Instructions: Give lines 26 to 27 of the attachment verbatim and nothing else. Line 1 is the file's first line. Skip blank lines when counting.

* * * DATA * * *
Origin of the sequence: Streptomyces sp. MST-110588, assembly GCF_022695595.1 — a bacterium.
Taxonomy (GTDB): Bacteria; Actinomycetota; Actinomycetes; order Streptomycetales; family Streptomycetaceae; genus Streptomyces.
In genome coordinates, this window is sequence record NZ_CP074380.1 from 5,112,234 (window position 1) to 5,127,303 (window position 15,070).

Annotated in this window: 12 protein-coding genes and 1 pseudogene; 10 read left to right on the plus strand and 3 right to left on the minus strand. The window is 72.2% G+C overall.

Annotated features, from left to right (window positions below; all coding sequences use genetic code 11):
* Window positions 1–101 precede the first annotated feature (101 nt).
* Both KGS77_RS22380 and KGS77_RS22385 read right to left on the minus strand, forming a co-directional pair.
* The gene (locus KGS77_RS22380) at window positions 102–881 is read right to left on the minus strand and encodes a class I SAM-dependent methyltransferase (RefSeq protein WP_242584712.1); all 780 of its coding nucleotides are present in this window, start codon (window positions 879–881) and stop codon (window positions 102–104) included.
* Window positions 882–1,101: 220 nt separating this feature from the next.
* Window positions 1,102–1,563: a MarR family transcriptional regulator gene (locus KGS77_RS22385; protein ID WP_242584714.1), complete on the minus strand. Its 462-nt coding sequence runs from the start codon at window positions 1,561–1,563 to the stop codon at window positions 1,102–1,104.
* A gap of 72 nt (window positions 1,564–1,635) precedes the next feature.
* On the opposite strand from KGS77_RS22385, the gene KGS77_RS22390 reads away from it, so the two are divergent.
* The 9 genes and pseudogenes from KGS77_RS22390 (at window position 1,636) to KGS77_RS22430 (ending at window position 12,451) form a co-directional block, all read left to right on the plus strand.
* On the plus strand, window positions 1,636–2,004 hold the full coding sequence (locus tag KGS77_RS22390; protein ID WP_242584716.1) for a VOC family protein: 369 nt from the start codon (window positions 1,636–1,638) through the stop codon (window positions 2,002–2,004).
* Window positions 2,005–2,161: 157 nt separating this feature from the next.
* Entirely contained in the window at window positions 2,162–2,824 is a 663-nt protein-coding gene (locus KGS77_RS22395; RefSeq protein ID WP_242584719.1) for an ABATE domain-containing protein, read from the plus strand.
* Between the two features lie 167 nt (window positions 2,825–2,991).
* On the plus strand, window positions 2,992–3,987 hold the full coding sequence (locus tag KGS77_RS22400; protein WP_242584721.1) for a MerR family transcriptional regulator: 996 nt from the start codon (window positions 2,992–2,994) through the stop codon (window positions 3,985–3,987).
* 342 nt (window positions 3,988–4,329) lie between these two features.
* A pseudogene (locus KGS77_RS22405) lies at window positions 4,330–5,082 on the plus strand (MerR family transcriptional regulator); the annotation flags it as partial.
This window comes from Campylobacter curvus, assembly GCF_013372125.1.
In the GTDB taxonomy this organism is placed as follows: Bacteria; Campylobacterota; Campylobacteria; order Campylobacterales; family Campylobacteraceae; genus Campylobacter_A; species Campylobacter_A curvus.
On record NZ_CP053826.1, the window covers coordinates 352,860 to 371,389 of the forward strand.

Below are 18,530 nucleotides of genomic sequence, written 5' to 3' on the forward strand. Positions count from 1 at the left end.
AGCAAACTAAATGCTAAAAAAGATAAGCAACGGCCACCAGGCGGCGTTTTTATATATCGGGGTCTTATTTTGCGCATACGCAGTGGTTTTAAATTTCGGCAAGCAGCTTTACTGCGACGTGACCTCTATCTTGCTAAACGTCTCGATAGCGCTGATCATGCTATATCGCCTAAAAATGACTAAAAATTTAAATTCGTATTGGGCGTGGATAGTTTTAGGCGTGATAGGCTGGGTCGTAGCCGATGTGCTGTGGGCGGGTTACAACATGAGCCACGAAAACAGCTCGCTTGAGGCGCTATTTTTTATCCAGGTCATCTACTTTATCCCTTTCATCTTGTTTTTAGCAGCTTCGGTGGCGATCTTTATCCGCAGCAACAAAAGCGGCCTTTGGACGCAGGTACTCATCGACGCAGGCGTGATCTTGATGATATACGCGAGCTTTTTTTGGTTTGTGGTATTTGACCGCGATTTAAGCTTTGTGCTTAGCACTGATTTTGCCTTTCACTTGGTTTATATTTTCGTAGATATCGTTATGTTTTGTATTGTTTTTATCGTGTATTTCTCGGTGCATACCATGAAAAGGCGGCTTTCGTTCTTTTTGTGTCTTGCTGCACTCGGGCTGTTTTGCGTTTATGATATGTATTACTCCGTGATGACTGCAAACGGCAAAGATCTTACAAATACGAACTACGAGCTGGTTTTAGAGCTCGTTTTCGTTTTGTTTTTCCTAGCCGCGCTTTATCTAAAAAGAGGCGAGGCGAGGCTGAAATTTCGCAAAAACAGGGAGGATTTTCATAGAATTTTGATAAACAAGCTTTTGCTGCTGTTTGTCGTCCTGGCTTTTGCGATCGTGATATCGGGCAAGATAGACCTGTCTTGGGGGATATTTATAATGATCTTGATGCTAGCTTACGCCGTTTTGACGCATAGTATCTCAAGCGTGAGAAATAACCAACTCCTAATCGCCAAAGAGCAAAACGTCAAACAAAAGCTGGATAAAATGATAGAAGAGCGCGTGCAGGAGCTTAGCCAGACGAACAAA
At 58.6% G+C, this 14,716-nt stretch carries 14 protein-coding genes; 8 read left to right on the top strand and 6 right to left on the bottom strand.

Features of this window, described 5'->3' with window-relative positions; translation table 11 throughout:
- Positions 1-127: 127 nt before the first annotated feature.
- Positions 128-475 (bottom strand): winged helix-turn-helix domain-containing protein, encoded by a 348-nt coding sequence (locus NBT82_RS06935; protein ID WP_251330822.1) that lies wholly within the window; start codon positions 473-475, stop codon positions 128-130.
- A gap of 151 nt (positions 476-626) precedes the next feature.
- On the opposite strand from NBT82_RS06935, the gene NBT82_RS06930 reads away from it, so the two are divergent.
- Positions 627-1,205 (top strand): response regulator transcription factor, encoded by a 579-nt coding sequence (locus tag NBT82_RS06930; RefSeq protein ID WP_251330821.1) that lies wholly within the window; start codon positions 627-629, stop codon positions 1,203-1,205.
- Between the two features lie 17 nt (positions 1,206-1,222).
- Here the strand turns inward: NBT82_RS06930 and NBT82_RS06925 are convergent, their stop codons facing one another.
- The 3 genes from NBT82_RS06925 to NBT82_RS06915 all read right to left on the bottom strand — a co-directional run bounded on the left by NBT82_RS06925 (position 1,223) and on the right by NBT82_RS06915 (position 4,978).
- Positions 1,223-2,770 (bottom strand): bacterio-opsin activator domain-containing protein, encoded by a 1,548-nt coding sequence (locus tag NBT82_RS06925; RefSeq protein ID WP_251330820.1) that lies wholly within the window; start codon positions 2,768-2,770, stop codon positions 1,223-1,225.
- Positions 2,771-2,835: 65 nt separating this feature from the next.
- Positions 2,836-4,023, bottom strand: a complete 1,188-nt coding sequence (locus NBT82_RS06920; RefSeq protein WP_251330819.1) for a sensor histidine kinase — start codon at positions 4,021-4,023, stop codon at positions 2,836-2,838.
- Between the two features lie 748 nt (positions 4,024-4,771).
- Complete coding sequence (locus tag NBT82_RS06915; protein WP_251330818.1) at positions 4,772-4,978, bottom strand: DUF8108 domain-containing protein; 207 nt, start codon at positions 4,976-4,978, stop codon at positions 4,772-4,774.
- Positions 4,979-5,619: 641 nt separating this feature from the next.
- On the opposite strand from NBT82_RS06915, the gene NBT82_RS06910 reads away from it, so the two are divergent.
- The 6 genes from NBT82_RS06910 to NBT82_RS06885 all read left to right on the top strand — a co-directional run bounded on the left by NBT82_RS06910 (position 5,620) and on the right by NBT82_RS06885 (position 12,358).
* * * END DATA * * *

At 58.6% G+C, this 14,716-nt stretch carries 14 protein-coding genes; 8 read left to right on the top strand and 6 right to left on the bottom strand.

Features of this window, described 5'->3' with window-relative positions; translation table 11 throughout: